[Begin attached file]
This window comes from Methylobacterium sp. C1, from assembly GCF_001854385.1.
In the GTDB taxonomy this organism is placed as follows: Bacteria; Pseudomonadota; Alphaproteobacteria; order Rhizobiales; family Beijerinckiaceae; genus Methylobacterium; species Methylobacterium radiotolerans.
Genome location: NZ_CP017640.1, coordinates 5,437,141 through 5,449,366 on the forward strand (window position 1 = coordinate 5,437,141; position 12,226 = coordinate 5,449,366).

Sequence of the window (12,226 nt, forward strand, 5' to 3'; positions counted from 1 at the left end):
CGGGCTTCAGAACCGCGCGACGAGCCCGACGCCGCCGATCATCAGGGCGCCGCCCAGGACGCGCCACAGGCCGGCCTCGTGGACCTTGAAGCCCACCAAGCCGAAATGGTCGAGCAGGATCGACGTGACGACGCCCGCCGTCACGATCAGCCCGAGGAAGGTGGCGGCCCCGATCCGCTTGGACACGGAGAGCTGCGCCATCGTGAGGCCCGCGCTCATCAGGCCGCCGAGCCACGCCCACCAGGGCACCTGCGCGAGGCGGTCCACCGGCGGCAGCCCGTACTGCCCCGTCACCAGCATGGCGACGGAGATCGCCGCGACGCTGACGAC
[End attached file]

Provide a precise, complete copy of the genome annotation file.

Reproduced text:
This window comes from Methylobacterium sp. C1, from assembly GCF_001854385.1.
In the GTDB taxonomy this organism is placed as follows: Bacteria; Pseudomonadota; Alphaproteobacteria; order Rhizobiales; family Beijerinckiaceae; genus Methylobacterium; species Methylobacterium radiotolerans.
Genome location: NZ_CP017640.1, coordinates 5,437,141 through 5,449,366 on the forward strand (window position 1 = coordinate 5,437,141; position 12,226 = coordinate 5,449,366).

Sequence of the window (12,226 nt, forward strand, 5' to 3'; positions counted from 1 at the left end):
CGGGCTTCAGAACCGCGCGACGAGCCCGACGCCGCCGATCATCAGGGCGCCGCCCAGGACGCGCCACAGGCCGGCCTCGTGGACCTTGAAGCCCACCAAGCCGAAATGGTCGAGCAGGATCGACGTGACGACGCCCGCCGTCACGATCAGCCCGAGGAAGGTGGCGGCCCCGATCCGCTTGGACACGGAGAGCTGCGCCATCGTGAGGCCCGCGCTCATCAGGCCGCCGAGCCACGCCCACCAGGGCACCTGCGCGAGGCGGTCCACCGGCGGCAGCCCGTACTGCCCCGTCACCAGCATGGCGACGGAGATCGCCGCGACGCTGACGAC